Review: McFarlane Toys Mortal Kombat Exclusive Figures
It probably goes without saying that when McFarlane Toys ups their game, Spawn will be at the forefront. No employee would dare to anything less than a top-notch job on founder Todd McFarlane’s signature character. Retail, however, is another story. In a much-shrunken toy marketplace since Spawn’s action-figure heyday, licensed products are king. And Spawn? Well, he hasn’t really appeared in any media besides comics for a while. Until recently, when he became a downloadable character in the latest Mortal Kombat game. Given that backdoor, McFarlane took it immediately, and of course MK Spawn is their best figure in ages. But the other Mortal Kombat exclusive figures ain’t bad.
Spawn debuted as a Walmart exclusive, and the company is gradually funneling him out to other outlets. Gold Scorpion and icy Sub-Zero came exclusively to Gamestop. McFarlane sent all three for review — they retail around $20-$25, depending where one finds them. Detail is superb on all three, but beyond that, definite pluses and minuses are apparent.
Still, the best is clearly Spawn. A mainstay in the action figure aisle since the early ’90s, McFarlane’s hell-powered assassin has been made many times. This one, however, represents a long-requested combination of sculpt and poseability. The costume is textured like the live-action movie version, which ruled even though the film itself didn’t. Plus it has the comic-styled pouches on the leg, ludicrous as they are. He lacks the usual monster cape and crazy excessive chains that McFarlane usually draws them with, but it is based on the game model. Barbed chains here just make up the belt, and the cape is hefty without coming close to impersonating wings. (It’s glued on from the middle of his back.)
Coolest of all is that the face sculpt shows the shape of a zombified mouth underneath the symbiote costume. While Spawn typically uses guns, for the sake of Mortal Kombat this one wields a sword with his logo on it. All told, probably the first “realistic” Spawn since the movie figures came out. With definite figure of the year potential.
All three Mortal Kombat exclusive figures sport the same 22 points of articulation. By my count: Ball/socket neck, waist, mid-torso. Butterfly pec joints. Double-hinge knees and elbows. Hinge toes. Disc-ball wrists and ankles. And overly complex hip joints that combine side hinges, back-and-forth-cuts, and upper thigh rotation. A ball and socket joint could likely have accomplished all of that, but the aesthetics would have come out differently.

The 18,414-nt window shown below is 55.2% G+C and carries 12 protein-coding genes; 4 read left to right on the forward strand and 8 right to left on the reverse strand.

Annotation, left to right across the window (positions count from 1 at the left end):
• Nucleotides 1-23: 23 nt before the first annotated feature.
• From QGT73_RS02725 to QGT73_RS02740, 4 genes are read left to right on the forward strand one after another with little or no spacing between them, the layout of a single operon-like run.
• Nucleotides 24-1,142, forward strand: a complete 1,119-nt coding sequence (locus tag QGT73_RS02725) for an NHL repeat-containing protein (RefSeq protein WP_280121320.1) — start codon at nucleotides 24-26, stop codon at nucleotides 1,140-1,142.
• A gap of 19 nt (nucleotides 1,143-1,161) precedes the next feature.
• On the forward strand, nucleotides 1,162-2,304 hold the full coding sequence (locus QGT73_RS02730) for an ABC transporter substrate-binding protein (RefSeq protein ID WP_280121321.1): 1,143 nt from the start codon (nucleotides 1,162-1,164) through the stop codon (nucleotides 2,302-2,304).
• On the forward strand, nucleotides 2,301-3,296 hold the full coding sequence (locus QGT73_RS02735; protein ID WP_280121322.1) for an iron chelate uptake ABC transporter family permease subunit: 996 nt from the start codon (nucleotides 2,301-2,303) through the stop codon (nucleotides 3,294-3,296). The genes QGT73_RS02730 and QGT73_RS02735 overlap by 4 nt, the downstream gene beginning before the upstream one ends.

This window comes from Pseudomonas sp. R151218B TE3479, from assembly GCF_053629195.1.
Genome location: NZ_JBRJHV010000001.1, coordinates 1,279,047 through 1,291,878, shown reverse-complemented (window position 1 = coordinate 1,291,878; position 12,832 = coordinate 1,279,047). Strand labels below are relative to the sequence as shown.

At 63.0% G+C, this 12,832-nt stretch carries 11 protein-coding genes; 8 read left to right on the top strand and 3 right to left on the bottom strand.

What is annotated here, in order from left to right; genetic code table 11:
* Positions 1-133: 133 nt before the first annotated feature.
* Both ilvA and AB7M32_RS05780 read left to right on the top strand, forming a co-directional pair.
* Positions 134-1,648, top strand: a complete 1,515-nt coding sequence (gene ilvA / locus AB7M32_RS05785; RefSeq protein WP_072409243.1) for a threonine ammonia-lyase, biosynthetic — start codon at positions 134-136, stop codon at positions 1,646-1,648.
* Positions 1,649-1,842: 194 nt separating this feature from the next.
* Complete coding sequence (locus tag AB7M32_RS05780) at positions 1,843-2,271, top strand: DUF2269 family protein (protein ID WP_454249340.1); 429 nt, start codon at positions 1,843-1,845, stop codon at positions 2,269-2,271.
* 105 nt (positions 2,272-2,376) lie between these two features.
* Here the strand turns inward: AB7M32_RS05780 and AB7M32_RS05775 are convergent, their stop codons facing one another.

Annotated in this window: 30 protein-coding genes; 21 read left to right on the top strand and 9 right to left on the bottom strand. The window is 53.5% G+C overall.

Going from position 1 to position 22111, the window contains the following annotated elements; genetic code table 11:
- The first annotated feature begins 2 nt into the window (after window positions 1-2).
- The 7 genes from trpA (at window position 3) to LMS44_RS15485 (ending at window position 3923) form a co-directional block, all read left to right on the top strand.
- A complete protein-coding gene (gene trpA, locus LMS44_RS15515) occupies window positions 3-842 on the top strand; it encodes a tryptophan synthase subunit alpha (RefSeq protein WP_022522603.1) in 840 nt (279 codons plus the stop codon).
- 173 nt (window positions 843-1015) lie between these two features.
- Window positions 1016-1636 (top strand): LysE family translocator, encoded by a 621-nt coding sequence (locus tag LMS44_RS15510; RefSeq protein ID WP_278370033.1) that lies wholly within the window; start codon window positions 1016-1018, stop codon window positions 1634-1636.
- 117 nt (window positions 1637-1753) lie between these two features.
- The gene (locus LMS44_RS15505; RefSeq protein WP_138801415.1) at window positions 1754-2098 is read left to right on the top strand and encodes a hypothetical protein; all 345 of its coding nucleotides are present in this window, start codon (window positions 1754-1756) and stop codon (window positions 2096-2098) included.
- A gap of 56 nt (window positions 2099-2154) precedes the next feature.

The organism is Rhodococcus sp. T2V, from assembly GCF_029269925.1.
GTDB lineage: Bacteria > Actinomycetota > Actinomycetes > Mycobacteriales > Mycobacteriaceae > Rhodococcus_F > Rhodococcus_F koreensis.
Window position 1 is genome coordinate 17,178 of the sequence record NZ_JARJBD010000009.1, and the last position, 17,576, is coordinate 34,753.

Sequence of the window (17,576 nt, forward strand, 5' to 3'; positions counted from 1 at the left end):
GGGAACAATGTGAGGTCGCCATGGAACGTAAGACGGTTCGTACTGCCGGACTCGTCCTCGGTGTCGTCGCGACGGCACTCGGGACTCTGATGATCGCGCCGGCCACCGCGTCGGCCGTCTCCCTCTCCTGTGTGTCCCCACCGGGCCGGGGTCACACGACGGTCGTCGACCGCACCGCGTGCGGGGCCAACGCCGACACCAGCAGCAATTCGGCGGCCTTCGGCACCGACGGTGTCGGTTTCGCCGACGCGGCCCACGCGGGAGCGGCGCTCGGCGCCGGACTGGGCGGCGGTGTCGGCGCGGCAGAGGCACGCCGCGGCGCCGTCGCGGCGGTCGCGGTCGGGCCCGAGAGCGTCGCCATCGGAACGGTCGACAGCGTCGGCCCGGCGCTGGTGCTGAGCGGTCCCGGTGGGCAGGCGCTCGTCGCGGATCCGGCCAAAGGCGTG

(Base from classic Spawn X figure not included.)
Recent McFarlane figures have had similar articulation but uglier, with visible ratchets, conspicuous hinges, and a matte finish. Spawn conceals most of these, and his glossy finish looks less cheap. This is the step forward we’ve been waiting for from the company. And unless that perpetually delayed Spawn movie miraculously happens, he might be the last Spawn at mass retail for a while. (McFarlane is planning on Kickstarting some others, but they’ll probably cost more.)
Sub-Zero and Scorpion may have the same articulation, but it’s more obstructed with various hard costume parts. Originally a single simple ninja with a palette swap, the two game characters have grown increasingly more elaborate and individual with each successive gain. The Scorpion variant references one of his newer skins in the latest game, while Sub-Zero looks made of ice. In some pictures, his coloring also makes him look a little like a Disneyland Haunted Mansion ghost.
The figures are held in place by plastic “shirt tag” ties. Weapons are just tightly gripped by plastic and tape, but in some cases too tight. Scorpion’s scabbards are hard, brittle plastic, and a peg snapped off one of them just in the process of trying to pop it out of the plastic. Fortunately, the lost peg didn’t prove essential to clipping it to his belt, but be very careful. Consider using scissors to cut through the plastic first.
The butterfly pecs feel extremely limited on these guys, but necks more so, constricted by ninja hoods. Knee joints are stiff and clicky, which allows for holding poses but less playability. The swords on Scorpion’s thigh feel potentially breakable, so don’t get too rough there. His “Get over here!” spear, on the other hand…completely flexible.
Sub-Zero has two axes with holes in the heads that look ready to be holstered somewhere, though I cannot find where. He also includes a frozen fatality skull with spine fragment and loose eyeball. Might have made more sense to keep this bone colored, but fine. The white dry-brush finish over clear blue plastic really lets the sculpt details pop, and gives what was an overly busy figure a more intimidating presence.
Many companies have held Mortal Kombat toy rights over the years, from the minors to the majors. McFarlane’s may be the most detailed of the bunch. Though as Spawn’s superiority over his more elaborate cohorts proves, less can sometimes be more. McFarlane figures based on the very first game’s simpler costumes, with added texture and shading, would be quite something to see. Nevertheless, most collectors buying these aren’t looking to play hard, but to display, and on that score, all three deliver. A small disc display base comes packed with each.
Check out the gallery below for many more looks at these Kombatants in action.
Review: McFarlane Toys Mortal Kombat Exclusive Figures